On 10 November, the World Biogas Association (WBA) will call for the transformational change of waste management systems at a live-streamed COP26 Blue Zone event.
During the event, the WBA will demonstrate the ‘critical value’ of anaerobic digestion (AD) in reducing global methane emissions. Human activities generate billions of tonnes of organic wastes annually which, if left untreated, emit vast amounts of methane alongside other greenhouse gases.
A key theme of COP26, as illustrated by the formal launch of the Global Methane Pledge in Glasgow, is reducing methane emissions – a GHG 86 times more potent than CO2 in the first 20 years after the release into the atmosphere. Over 100 countries have now signed up, committing them to reducing their emissions by 30% from 2020 levels by 2030. According to the Intergovernmental Panel on Climate Change (IPCC), this will serve to reduce global temperatures by at least 0.2oC by 2050.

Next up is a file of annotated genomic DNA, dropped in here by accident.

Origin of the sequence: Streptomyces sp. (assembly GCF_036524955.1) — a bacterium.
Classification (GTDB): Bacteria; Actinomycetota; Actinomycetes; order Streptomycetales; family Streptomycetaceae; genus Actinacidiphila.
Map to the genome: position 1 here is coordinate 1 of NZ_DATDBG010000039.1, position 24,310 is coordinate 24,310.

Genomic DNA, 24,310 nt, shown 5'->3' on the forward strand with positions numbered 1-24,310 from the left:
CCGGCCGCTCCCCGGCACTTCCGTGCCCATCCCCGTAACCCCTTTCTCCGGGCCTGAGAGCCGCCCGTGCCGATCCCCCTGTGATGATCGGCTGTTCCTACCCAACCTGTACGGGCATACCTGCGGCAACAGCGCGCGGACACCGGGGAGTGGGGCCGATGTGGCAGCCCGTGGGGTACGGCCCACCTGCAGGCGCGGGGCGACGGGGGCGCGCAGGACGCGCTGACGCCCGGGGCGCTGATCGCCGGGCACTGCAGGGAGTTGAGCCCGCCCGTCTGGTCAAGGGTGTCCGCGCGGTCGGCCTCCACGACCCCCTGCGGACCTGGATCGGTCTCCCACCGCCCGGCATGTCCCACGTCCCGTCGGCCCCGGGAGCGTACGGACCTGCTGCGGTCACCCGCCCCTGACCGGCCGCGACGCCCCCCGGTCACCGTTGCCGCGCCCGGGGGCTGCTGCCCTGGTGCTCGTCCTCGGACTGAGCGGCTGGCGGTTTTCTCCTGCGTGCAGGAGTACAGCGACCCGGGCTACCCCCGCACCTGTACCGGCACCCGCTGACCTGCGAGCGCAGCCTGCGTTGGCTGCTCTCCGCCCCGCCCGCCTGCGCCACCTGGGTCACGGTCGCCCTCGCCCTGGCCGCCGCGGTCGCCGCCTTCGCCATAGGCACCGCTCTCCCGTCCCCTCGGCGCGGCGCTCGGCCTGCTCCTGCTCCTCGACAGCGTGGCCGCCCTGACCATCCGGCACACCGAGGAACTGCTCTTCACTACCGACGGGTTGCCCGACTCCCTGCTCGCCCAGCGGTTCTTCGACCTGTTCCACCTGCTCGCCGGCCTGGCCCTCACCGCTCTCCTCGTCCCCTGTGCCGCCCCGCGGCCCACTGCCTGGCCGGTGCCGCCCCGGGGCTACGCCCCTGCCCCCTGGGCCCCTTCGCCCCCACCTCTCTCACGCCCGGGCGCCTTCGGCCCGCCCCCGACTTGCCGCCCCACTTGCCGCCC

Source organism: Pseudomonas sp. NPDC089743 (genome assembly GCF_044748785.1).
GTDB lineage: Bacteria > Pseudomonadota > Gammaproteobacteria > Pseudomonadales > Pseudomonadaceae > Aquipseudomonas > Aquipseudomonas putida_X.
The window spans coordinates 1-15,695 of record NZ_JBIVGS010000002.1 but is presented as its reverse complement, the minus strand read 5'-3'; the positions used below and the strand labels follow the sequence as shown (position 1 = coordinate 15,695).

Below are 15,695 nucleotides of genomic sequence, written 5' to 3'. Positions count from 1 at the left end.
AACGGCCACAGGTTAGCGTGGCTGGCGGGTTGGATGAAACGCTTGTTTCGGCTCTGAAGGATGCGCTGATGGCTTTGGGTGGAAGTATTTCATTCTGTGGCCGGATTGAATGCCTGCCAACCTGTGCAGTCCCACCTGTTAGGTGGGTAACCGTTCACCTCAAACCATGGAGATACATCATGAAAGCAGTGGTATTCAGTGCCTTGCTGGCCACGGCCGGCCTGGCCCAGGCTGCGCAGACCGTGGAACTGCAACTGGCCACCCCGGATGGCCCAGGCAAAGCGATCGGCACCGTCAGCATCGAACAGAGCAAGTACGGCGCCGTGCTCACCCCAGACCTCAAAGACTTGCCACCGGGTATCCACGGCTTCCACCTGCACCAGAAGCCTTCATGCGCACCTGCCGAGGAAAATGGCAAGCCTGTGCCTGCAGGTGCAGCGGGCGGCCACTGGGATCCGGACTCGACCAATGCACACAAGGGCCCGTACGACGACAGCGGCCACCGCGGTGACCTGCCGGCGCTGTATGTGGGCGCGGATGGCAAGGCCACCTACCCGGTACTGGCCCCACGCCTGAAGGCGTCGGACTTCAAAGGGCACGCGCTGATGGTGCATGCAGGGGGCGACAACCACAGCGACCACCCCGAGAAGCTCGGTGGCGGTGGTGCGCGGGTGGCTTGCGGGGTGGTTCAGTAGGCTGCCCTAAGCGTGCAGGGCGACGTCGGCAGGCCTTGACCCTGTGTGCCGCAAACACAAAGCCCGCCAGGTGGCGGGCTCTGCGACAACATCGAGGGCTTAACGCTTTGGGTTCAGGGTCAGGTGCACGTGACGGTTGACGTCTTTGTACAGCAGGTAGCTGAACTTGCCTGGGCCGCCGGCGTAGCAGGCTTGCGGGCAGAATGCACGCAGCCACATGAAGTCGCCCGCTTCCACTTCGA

The Global Methane Assessment published by the UN Environmental Programme and Climate and Clean Air Coalition in May recognises AD as “one of the key technologies that can deliver methane reductions at low cost”. The US Environmental Protection Agency calls AD a ‘common-sense technology’ to cut methane emissions.
WBA modelling for the Biogas: Pathways to 2030 report, published in March, shows that preventing emissions of methane and other harmful gases from organic wastes can have the net effect of reducing global GHG emissions by 10% by 2030. More >>